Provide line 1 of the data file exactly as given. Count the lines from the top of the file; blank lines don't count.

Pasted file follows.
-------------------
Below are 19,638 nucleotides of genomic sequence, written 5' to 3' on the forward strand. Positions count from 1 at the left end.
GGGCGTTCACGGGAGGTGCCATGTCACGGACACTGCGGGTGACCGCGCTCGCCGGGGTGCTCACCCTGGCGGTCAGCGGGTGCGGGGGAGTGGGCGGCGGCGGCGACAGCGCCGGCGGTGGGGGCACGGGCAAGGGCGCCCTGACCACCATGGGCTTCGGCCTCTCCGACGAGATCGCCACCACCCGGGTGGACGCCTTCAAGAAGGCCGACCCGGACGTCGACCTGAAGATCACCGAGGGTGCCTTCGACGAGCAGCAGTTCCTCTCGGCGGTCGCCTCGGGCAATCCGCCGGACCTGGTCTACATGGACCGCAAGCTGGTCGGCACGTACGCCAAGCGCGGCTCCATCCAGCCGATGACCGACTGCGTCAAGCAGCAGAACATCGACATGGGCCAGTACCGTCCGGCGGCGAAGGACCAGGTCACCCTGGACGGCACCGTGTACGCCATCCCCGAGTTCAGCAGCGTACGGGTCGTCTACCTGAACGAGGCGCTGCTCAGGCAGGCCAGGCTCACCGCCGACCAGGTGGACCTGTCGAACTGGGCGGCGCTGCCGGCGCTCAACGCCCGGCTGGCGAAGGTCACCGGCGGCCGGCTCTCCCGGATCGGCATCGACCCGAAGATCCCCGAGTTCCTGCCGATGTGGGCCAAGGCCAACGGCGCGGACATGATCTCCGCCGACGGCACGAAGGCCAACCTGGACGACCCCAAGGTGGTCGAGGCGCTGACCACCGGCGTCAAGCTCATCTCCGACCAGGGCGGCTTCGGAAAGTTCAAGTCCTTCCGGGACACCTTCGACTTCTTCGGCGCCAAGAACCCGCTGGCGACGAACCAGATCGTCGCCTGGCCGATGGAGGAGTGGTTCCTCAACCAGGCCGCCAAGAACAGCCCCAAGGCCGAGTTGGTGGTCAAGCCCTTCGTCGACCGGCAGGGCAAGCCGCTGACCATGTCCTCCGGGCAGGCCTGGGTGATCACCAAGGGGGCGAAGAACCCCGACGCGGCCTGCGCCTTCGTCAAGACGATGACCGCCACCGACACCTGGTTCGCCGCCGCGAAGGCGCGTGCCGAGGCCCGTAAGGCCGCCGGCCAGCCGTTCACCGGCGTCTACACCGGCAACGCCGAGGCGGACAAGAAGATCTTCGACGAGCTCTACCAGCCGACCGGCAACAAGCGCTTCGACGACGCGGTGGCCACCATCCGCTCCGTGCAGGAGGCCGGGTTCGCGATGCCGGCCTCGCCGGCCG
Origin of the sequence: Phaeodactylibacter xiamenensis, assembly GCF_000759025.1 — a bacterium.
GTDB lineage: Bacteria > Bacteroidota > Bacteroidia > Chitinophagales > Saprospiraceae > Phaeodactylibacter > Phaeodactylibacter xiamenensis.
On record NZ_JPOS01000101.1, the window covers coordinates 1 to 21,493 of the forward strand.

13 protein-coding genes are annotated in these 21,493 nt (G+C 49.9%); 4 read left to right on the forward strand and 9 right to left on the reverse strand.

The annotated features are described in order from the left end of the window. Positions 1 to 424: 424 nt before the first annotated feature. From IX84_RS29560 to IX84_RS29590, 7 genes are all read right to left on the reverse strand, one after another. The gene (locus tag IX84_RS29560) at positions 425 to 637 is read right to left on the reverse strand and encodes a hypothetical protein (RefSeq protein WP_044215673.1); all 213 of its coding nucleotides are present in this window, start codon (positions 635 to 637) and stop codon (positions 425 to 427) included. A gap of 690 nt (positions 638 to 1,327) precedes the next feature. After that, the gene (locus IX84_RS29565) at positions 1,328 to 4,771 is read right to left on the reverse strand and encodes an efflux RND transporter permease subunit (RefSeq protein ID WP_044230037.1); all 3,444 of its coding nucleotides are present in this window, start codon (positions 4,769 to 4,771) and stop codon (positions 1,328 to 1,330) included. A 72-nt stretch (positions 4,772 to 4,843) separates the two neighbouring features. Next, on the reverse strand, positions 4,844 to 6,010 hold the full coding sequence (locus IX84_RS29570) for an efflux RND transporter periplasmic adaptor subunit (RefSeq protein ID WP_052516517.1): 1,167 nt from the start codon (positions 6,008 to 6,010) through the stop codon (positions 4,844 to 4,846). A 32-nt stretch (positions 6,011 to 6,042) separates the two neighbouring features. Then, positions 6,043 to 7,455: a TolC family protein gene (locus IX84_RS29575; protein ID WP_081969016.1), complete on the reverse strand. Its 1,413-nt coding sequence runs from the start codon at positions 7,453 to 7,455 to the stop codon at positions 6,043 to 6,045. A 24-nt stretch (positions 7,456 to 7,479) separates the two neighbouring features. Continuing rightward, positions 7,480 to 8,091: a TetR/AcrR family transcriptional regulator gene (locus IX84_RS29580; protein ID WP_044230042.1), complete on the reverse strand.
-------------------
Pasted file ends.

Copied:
Below are 19,638 nucleotides of genomic sequence, written 5' to 3' on the forward strand. Positions count from 1 at the left end.